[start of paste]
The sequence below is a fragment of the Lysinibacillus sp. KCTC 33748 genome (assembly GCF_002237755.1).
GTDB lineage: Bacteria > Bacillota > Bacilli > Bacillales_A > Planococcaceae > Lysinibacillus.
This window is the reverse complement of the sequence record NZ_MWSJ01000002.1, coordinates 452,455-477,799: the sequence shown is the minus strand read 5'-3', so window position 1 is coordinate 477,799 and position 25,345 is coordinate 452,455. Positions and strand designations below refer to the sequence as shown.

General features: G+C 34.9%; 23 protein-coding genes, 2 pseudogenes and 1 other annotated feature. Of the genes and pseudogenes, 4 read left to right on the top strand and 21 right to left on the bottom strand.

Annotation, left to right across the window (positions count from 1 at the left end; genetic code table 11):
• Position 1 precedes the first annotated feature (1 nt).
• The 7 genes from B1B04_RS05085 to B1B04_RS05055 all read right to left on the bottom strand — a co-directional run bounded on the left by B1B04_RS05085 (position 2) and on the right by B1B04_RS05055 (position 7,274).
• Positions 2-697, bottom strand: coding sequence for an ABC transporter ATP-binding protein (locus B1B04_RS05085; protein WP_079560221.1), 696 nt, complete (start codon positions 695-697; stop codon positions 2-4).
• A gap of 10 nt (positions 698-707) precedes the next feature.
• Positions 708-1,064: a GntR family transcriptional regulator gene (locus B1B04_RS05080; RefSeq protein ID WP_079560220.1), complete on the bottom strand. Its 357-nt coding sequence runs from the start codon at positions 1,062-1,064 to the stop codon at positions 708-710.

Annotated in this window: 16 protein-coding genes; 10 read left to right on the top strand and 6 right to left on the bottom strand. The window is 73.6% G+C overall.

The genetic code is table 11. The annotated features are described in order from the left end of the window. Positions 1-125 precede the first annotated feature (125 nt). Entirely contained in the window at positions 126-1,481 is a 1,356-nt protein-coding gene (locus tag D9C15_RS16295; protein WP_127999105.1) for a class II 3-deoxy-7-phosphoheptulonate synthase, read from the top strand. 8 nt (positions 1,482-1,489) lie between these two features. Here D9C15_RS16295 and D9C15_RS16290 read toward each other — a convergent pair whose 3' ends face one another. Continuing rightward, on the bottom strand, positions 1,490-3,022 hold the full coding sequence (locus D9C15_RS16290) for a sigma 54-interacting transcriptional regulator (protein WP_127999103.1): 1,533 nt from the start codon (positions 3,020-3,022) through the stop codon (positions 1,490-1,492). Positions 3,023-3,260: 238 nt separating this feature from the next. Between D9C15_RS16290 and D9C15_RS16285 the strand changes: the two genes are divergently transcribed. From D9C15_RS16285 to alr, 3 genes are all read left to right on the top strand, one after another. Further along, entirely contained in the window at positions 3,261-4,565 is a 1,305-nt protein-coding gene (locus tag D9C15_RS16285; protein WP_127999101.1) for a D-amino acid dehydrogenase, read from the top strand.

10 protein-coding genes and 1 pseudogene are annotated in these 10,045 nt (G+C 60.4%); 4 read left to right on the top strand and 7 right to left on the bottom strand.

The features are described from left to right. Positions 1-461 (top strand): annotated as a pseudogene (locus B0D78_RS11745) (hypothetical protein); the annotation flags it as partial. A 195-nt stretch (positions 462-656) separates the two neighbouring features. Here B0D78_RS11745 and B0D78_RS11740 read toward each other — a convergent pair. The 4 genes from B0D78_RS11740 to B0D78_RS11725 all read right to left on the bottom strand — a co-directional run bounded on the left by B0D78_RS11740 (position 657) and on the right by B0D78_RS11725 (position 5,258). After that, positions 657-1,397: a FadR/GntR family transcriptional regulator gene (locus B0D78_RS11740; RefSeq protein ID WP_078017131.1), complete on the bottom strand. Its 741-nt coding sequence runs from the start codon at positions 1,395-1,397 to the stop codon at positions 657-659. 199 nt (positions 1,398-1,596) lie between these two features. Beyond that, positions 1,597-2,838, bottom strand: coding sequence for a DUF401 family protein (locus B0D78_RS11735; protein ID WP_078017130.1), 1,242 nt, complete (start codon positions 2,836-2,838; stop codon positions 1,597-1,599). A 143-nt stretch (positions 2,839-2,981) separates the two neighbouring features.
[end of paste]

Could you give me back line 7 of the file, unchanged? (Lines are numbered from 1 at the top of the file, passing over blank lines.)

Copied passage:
• The 7 genes from B1B04_RS05085 to B1B04_RS05055 all read right to left on the bottom strand — a co-directional run bounded on the left by B1B04_RS05085 (position 2) and on the right by B1B04_RS05055 (position 7,274).